Medical treatment is one of the most common forms of medical care that Medicare beneficiaries can use to lower their medical bills, but the federal government hasn’t set a minimum standard for how much doctors and hospitals can deduct from Medicare for treatments such as dental and vision.
Now a loophole in the tax code could allow a company to deduct that cost from the total cost of its Medicare plan.
The Tax Policy Center, a nonpartisan think tank, released a report Monday that found that companies can deduct the costs of medical treatments up to a maximum of $1,500 a month.
But a company can also deduct the full cost up to $2,500.
The report said that the law would likely result in medical care being used to treat Medicare beneficiaries for about $1.3 billion a year, a total that would be about twice as large as the amount of medical treatment that is used in other programs such as Social Security.
The Center said that some of the medical treatment deductions could be used to pay for treatment for the elderly and low-income people.
The loophole would also allow companies to avoid paying taxes on medical care if they have a separate business in which they are providing medical services.
The provision in question would allow a business that is self-insured and that is reimbursed by Medicare to deduct the cost of certain non-medical services from the Medicare fee schedule for those services.
This deduction would then be taxed at 15% on those costs, which the Tax Policy Centre estimated would be $1 trillion a year.
It also said that if the company had more than $50 million in annual revenue, it would be able to deduct $1 billion of those expenses.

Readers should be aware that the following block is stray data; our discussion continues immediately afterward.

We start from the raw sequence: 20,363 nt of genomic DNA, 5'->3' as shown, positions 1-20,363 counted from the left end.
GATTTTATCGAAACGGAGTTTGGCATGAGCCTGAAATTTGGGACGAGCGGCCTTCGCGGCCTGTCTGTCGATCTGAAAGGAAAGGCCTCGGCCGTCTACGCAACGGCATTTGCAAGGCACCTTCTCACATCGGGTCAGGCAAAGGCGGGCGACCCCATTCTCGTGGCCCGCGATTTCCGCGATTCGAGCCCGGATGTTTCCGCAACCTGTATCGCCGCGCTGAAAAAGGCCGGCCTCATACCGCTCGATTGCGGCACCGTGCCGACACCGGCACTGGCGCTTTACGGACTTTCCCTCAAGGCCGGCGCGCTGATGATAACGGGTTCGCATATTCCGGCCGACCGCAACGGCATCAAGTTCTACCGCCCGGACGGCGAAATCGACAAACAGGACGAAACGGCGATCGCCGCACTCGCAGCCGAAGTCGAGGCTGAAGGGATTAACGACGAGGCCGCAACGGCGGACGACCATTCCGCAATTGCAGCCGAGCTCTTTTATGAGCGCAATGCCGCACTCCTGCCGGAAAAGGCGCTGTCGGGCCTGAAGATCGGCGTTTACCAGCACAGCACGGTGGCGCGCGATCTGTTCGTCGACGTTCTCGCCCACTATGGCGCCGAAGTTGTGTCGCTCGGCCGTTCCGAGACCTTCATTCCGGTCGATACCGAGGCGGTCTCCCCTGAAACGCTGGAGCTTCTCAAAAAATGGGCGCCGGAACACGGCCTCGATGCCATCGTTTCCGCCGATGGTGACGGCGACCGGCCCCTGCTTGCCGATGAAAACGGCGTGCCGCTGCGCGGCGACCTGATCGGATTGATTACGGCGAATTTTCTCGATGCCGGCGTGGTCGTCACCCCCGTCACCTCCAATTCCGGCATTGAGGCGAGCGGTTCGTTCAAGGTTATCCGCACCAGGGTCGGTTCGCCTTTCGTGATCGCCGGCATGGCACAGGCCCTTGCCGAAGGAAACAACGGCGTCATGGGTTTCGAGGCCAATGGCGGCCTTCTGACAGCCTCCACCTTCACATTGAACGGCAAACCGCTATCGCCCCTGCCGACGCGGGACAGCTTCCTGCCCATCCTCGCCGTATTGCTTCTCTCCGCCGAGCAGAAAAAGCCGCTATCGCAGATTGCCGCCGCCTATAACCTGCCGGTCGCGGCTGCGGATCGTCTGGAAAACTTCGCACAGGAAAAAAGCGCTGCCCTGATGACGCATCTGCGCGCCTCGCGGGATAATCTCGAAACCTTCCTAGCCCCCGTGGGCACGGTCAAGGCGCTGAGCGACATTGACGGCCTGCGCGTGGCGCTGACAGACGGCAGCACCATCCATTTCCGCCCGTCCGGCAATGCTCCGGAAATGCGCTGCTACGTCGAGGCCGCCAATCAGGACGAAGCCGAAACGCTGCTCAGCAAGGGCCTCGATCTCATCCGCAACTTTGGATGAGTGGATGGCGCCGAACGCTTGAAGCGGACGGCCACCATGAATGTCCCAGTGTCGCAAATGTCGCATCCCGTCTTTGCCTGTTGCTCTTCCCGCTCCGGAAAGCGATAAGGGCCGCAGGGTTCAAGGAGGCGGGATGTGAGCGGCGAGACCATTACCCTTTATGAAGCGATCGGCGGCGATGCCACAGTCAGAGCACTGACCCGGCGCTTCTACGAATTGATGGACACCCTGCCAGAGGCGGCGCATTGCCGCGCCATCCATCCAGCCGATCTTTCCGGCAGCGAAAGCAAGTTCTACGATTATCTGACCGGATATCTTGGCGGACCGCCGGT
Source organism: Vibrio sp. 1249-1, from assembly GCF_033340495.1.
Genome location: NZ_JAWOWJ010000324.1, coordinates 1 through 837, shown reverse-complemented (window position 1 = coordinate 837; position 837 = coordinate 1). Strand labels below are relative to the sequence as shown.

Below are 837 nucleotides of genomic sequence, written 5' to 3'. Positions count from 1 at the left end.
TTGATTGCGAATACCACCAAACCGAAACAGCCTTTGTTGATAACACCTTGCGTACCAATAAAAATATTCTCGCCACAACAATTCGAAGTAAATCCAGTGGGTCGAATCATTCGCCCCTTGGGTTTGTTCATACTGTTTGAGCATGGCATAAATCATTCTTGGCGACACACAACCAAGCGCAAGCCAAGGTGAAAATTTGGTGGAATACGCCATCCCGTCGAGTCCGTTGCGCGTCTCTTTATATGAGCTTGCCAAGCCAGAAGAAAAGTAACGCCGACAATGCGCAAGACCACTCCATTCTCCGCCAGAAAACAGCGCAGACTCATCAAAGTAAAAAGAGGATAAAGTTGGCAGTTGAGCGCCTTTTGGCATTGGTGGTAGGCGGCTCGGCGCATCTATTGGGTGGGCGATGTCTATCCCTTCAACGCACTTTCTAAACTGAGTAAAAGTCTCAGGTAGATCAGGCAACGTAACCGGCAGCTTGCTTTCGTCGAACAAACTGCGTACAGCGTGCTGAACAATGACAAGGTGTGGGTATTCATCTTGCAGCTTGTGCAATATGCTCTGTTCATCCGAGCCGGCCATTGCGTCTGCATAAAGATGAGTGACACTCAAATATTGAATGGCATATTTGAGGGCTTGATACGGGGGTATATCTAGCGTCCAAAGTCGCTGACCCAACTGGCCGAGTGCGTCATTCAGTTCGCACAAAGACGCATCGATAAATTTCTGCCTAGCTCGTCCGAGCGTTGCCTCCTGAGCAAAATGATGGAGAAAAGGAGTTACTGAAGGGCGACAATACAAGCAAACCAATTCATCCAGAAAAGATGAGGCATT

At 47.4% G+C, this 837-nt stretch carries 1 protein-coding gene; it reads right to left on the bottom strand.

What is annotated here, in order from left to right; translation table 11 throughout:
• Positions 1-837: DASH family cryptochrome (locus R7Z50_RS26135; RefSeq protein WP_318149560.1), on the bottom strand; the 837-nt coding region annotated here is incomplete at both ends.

The Center estimated that the provision could be exploited by a company that could take advantage of the loophole by claiming that its business is not a medical facility.
A medical facility would have to be subject to Medicare regulations, such as a requirement that all patients receive care, to qualify for this deduction.
If a business could claim that it is not involved in a medical entity, it could claim the deduction without having to provide any proof of that claim.
The amount of the deduction would depend on the company’s size, the number of workers and whether the business is a small or large business.
A similar provision has been in place since 2008, when the Medicare Advantage program was created.
The provision allows employers to deduct up to 20% of the cost for services they provide to Medicare recipients.
The IRS is expected to issue a final rule this fall on whether the loophole should be allowed.
“It’s a very simple loophole that is so broad and easy to abuse that it could easily be exploited, and it’s one of many, many that have been exploited over the years,” said Michael Biesecker, an analyst at the Tax Foundation.
“This is an example of the tax reform law being used as a cover for massive corporate tax cuts.”